Supporting bedside conversations

Apr 12, 2018 | News

Monday, April 16 is Advance Care Planning Day in Canada. At Providence, talking with our patients about how they want to be treated is something we do – and are committed to – every day.

Last November, we shared that Providence has an updated policy endorsing Advance Care Planning / Serious Illness Conversations. This policy helps ensure that our staff and medical staff understand the importance of these conversations to this organization and describes roles and responsibilities in engaging in these conversations – particularly with patients facing life-limiting disease and/or living with serious illness.

Serious illness conversations with patients – or with their substitute decision maker if the patient is not able to communicate – are a team responsibility, and all direct care staff have a part to play. Our desire as an organization is to see these conversations happen "more, better, and earlier", and upcoming in-services are intended to provide nurses and other direct care staff with empowering knowledge and tools to support their roles as described in the policy.

Serious Illness Conversation In-Services

These in-services will be starting in May with direct-care Medicine staff at St. Paul’s:

  • They will be 20-minutes in length, and facilitated by Ashley Payne, Medical Assistance in Dying (MAiD) Response Lead.
  • The purpose is to provide direct-care staff with the confidence to initiate, participate, or respond to care conversations using the Serious Illness Conversations framework:
  • Have a better understanding of each staff member’s role and responsibility in supporting Serious Illness Conversations
  • Learn how to incorporate these conversations into regular clinical practice
  • Understand the importance of sharing the knowledge gained through these conversations in order to provide the care patients and their families want
  • This work complements the more in-depth three-hour workshops coordinated and led by Wallace Robinson, Leader for Advance Care Planning, on how to conduct the sometimes difficult serious illness conversation.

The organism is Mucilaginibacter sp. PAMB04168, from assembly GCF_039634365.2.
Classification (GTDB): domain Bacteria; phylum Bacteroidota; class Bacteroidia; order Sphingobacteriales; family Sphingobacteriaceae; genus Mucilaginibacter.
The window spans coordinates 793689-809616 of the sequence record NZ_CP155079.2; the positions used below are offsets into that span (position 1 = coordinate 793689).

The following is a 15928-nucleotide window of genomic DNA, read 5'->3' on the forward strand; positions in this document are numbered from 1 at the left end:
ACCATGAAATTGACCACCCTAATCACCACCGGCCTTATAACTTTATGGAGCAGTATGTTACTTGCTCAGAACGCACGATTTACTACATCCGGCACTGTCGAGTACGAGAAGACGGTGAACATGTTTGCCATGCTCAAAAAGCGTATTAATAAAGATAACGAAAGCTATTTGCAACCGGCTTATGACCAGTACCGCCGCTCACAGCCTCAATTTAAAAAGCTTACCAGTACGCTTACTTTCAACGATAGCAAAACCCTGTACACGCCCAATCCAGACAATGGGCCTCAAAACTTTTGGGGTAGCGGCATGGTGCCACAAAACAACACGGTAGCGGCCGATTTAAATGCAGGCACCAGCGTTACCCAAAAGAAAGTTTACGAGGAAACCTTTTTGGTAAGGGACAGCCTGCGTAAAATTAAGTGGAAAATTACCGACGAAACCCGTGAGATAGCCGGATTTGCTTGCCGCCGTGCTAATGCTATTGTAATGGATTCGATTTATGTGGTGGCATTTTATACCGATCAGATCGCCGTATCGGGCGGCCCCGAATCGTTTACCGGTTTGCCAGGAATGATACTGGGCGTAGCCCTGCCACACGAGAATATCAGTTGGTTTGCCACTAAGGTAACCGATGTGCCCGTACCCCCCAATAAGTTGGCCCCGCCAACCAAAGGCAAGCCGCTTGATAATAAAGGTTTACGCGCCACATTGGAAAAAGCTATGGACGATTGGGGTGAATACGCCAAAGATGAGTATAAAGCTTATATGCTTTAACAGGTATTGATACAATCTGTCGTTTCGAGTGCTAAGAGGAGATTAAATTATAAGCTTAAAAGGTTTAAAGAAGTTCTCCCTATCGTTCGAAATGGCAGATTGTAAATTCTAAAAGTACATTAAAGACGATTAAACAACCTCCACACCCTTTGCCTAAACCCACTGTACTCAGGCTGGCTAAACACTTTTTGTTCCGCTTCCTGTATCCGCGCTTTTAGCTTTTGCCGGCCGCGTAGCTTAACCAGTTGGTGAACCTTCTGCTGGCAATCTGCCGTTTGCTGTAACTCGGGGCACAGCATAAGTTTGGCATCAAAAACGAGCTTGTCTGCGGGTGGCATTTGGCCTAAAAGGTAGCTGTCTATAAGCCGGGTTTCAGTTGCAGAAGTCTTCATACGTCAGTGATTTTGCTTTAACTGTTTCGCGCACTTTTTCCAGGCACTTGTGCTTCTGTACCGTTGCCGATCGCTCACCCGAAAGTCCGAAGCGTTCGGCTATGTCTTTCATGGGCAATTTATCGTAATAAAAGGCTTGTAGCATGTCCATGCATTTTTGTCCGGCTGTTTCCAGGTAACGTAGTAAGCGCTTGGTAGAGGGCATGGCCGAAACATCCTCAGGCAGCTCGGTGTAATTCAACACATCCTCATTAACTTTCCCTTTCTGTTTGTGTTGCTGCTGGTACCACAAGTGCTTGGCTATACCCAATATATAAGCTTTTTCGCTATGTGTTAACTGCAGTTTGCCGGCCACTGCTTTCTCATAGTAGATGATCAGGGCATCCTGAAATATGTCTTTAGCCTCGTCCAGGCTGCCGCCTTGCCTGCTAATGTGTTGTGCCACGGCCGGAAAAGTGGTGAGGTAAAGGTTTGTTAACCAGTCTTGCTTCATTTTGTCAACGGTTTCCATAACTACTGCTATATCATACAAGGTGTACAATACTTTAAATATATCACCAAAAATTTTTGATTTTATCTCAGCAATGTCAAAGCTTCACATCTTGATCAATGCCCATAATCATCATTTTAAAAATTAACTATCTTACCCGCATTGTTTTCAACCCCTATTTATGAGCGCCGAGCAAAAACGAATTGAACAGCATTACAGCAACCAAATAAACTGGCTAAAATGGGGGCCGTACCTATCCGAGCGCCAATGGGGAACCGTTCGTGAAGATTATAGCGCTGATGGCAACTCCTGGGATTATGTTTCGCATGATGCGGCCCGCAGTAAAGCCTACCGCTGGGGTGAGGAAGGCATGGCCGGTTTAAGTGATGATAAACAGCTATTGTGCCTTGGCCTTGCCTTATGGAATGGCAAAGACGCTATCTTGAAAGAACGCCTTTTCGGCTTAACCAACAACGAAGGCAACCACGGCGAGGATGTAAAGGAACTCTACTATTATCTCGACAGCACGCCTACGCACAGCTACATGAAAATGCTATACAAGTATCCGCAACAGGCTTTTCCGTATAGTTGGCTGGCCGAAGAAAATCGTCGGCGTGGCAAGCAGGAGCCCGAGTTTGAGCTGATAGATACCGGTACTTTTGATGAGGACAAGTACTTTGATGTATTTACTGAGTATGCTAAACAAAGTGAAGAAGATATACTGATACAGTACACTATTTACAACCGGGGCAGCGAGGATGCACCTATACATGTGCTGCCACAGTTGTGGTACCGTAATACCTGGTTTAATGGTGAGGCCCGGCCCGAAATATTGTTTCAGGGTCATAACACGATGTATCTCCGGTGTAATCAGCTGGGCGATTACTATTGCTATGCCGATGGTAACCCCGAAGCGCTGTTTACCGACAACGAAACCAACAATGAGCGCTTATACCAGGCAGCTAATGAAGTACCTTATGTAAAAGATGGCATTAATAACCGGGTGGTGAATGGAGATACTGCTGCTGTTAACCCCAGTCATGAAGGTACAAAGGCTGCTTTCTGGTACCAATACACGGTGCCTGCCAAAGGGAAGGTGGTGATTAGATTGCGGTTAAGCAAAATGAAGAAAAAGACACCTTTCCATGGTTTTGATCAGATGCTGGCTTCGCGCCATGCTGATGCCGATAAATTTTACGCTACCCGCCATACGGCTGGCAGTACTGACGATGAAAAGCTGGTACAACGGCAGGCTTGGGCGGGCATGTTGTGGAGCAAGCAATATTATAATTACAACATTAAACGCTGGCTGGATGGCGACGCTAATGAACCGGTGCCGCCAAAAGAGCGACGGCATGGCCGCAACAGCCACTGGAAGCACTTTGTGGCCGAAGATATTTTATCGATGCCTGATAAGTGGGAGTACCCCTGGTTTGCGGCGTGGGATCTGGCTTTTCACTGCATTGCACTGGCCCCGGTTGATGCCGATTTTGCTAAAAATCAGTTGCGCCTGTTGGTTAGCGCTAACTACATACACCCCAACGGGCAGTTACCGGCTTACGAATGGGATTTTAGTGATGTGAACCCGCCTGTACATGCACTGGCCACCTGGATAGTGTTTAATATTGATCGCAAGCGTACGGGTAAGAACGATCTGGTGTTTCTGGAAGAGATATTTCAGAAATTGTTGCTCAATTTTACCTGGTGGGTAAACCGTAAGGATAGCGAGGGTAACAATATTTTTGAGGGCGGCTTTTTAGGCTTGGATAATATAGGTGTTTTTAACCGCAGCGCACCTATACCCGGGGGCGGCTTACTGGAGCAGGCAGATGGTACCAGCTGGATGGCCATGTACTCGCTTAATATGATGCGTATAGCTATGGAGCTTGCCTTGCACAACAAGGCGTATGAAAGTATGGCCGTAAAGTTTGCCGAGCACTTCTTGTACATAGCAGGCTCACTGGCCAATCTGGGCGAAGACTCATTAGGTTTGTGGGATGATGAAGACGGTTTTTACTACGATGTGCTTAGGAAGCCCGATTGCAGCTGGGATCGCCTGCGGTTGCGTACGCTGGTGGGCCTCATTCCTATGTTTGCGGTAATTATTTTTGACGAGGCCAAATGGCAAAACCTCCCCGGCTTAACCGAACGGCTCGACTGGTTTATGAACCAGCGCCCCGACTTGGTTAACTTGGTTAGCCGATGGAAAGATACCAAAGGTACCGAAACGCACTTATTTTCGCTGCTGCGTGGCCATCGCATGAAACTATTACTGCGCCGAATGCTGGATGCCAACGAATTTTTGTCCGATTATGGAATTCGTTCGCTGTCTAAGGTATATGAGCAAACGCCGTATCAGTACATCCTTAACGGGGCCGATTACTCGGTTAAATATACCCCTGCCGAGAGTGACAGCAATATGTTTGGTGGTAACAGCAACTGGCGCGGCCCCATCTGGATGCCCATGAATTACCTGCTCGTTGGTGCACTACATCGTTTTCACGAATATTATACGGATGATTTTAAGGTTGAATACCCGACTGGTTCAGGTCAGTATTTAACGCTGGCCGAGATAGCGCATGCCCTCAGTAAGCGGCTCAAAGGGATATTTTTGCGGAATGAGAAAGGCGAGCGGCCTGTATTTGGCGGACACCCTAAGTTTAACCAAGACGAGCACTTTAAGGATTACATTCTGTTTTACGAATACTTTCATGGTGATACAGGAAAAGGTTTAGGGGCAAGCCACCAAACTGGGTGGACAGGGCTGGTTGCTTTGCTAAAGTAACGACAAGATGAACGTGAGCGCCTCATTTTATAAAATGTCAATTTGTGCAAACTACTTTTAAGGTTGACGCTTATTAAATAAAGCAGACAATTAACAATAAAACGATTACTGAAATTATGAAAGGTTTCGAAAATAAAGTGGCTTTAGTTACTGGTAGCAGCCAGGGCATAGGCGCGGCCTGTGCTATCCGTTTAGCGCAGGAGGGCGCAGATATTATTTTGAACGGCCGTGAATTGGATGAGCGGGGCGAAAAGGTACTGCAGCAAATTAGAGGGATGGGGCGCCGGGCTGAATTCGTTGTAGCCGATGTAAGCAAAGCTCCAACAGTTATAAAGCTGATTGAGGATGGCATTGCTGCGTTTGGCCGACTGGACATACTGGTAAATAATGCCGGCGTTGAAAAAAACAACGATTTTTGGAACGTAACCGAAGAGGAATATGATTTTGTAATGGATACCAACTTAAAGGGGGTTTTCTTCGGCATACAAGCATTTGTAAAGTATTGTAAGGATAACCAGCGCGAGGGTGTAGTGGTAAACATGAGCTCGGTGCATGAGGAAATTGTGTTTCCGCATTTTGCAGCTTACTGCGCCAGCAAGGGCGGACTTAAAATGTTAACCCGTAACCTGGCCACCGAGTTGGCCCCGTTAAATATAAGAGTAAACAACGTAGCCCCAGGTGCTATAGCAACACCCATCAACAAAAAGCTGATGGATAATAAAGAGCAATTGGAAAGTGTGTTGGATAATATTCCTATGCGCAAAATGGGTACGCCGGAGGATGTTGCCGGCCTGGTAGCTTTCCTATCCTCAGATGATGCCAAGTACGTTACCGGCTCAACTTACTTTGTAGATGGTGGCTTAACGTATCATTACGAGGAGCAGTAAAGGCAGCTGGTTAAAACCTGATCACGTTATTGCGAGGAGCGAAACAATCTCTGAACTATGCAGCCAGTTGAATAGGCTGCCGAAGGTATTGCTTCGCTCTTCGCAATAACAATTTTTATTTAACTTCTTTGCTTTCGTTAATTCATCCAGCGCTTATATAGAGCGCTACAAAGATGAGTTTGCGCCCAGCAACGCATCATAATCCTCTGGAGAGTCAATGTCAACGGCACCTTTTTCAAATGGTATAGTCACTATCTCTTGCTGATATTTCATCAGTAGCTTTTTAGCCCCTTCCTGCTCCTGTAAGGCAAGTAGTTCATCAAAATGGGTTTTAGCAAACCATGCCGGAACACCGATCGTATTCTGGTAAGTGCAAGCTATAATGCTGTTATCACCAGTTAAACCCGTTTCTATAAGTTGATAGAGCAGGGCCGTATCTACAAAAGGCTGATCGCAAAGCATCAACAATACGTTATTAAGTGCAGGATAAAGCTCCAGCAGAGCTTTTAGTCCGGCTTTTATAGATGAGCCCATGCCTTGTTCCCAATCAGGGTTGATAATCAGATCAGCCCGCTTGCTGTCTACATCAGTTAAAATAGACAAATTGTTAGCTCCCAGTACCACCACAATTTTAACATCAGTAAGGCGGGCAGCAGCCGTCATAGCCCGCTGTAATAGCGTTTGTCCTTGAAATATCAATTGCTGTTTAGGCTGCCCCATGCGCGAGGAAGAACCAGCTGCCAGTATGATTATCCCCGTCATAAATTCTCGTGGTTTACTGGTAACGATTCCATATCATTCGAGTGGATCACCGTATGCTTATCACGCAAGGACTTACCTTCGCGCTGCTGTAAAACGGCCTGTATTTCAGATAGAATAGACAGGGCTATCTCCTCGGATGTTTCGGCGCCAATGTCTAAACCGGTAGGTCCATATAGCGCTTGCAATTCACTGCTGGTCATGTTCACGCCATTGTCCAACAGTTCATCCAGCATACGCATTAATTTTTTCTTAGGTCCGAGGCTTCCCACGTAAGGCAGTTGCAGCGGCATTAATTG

• To register in one of these in-services, please contact Wallace or Ashley, using the contact information below.

All of this work stems from emerging best practice knowledge about the importance of and engaging in serious illness conversations, particularly from Ariadne Labs (founded by Dr. Atul Gawande) at Harvard, and the work of the Center for Excellence in Healthcare Communication at the Cleveland Clinic).

This education is being done with funding support from a donation to VCH from Robert and Greta Ho to support incorporation of a palliative approach to care to patients who may benefit.

Looking for more information?

  • Tools & Resources: All Advance Care Planning and Serious Illness Conversations tools and resources can be found here. These documents are also posted on PHC's Medical Affairs site. Many additional helpful resources for this conversation can be found on the Ariadne Labs website.
  • Advance Care Planning brochure: Read and/or print-off a copy of this brochure (attached below). You can also order additional copies through your program social worker or Patient Health Education Materials (PHEM) at PHEM@providencehealth.bc.ca.
  • Serious Illness Conversations Guide: The most recent version of PHC’s Serious Illness Guide is attached below for reading or printing off.

Questions or concerns?

Wallace Robinson, MSW
Leader, Advance Care Planning
Email: wrobinson@providencehealth.bc.ca
Tel: 604-806-8476

Or

Ashley Payne, MSW RSW
Medical Assistance in Dying Response Lead
Facilitator, Serious Illness Conversations
Email: apayne@providencehealth.bc.ca

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